The Social Security term “full retirement age” or FRA is unfamiliar to many people, but it shouldn’t be. Your birth year is one of two factors in determining your Social Security retirement income. Your full retirement age (FRA) is the point at which you can begin taking Social Security retirement benefits at the full amount based on your individual work history. The second factor is how much you paid into the Social Security insurance program which is shown as a FICA deduction. If you have not pulled your statement recently you can go to www.ssa.gov to review your personal history.
Although you can elect to take benefits as early as age 62, that’s rarely a good idea. Taking benefits before your FRA will cost you big-time – as much as 30% of your monthly benefits! So, what is your full retirement age? That depends on when you were born. Congress has gradually raised the FRA, meaning that it is different for different birth cohorts. There are some nice increases in your Social Security retirement checks by delaying your start date with age 70 being when your benefits max out.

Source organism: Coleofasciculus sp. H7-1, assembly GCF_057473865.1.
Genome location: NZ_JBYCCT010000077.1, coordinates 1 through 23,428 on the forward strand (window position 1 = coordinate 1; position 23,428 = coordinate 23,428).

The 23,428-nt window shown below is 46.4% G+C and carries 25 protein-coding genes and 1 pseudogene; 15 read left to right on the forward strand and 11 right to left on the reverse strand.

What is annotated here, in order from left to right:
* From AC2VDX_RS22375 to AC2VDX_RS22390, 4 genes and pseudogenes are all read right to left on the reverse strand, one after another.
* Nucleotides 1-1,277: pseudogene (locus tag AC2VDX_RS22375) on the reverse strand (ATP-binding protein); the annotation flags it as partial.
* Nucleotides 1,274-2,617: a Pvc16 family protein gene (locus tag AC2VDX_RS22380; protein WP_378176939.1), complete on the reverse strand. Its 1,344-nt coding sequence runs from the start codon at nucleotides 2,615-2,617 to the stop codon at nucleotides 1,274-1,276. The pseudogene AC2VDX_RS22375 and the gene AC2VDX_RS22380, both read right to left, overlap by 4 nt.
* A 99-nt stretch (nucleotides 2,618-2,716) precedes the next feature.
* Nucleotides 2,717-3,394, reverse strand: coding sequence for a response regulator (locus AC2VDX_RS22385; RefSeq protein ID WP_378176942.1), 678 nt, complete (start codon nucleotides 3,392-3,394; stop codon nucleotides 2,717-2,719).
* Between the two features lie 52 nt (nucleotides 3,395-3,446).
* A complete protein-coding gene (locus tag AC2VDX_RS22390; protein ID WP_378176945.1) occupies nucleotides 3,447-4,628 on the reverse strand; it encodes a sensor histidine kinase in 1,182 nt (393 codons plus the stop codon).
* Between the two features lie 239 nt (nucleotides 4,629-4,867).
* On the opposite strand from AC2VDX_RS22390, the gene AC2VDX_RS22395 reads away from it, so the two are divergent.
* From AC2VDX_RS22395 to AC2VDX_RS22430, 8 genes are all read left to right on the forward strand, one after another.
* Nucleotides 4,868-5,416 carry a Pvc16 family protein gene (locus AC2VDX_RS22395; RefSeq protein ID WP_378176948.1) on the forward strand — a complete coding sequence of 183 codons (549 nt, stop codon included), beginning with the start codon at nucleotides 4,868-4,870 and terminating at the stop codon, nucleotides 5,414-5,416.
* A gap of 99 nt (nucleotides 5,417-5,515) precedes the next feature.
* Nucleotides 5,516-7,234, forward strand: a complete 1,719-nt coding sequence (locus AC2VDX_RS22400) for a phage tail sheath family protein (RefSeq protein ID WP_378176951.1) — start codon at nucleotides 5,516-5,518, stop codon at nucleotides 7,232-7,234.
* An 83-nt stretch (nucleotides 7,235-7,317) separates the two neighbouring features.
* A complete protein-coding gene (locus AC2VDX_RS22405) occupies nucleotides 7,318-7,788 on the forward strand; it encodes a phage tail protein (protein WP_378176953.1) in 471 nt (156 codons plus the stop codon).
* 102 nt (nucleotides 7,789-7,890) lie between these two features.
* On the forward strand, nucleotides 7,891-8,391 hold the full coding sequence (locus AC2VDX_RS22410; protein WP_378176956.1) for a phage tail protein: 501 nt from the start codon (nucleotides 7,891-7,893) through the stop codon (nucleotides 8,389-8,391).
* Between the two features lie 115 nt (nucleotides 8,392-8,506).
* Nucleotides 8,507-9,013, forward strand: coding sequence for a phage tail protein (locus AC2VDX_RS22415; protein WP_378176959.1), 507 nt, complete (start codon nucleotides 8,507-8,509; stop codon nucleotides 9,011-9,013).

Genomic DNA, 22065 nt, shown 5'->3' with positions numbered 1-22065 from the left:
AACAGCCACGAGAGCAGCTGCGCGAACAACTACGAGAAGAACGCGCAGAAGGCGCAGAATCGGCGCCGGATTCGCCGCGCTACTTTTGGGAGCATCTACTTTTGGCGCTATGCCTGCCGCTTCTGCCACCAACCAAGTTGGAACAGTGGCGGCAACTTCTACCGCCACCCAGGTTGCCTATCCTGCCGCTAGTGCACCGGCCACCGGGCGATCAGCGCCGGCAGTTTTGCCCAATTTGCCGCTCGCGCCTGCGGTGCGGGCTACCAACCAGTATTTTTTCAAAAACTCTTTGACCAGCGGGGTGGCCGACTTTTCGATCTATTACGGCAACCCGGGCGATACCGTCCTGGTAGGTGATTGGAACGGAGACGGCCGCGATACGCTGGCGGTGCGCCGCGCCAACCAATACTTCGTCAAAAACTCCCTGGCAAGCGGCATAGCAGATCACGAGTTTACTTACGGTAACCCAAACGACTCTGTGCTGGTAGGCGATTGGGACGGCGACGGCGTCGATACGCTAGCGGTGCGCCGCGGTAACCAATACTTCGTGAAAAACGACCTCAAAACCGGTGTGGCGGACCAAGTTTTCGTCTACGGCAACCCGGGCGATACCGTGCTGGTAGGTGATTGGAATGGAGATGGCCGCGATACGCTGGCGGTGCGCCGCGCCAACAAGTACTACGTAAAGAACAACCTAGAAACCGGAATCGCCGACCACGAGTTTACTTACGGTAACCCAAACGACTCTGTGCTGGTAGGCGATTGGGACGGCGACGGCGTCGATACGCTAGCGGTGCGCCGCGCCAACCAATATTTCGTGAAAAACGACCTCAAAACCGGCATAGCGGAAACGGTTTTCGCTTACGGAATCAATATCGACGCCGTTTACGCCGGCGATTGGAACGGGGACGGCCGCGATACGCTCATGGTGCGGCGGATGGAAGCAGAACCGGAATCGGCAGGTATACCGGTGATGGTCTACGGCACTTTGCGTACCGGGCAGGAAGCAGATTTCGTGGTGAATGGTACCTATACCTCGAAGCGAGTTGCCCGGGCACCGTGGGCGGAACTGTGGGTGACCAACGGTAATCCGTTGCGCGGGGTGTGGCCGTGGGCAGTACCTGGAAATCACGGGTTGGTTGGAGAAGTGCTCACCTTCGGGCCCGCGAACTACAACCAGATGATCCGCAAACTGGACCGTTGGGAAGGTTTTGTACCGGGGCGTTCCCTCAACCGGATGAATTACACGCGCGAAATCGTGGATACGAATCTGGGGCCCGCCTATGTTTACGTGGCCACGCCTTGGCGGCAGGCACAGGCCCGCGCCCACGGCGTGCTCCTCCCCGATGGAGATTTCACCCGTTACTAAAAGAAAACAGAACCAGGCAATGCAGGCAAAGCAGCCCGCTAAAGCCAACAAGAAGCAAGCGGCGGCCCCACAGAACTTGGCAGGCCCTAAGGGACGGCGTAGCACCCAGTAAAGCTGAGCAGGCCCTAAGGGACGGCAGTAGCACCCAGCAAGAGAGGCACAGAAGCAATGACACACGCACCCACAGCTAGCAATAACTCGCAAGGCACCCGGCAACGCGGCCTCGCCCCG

For those born in 1954 or earlier, the FRA is 66 years. You can start collecting full benefits as soon as your 66th birthday. Those born later will have to wait a bit longer before taking retirement benefits to receive the full amount:
Birth Year Full Retirement Age
1955 66 years and 2 months
1956 66 years and 4 months
1957 66 years and 6 months
1958 66 years and 8 months
1959 66 years and 10 months
1960 or later 67 years
Almost 50% of American’s elect to take Social Security at age 62! Don’t risk losing almost a third of valuable retirement income but not understanding the true cost of taking this early.
Sign up today to have one of our Social Security retirement advisors www.socialsecuritybp.com help you understand when is the best time to start taking benefits.
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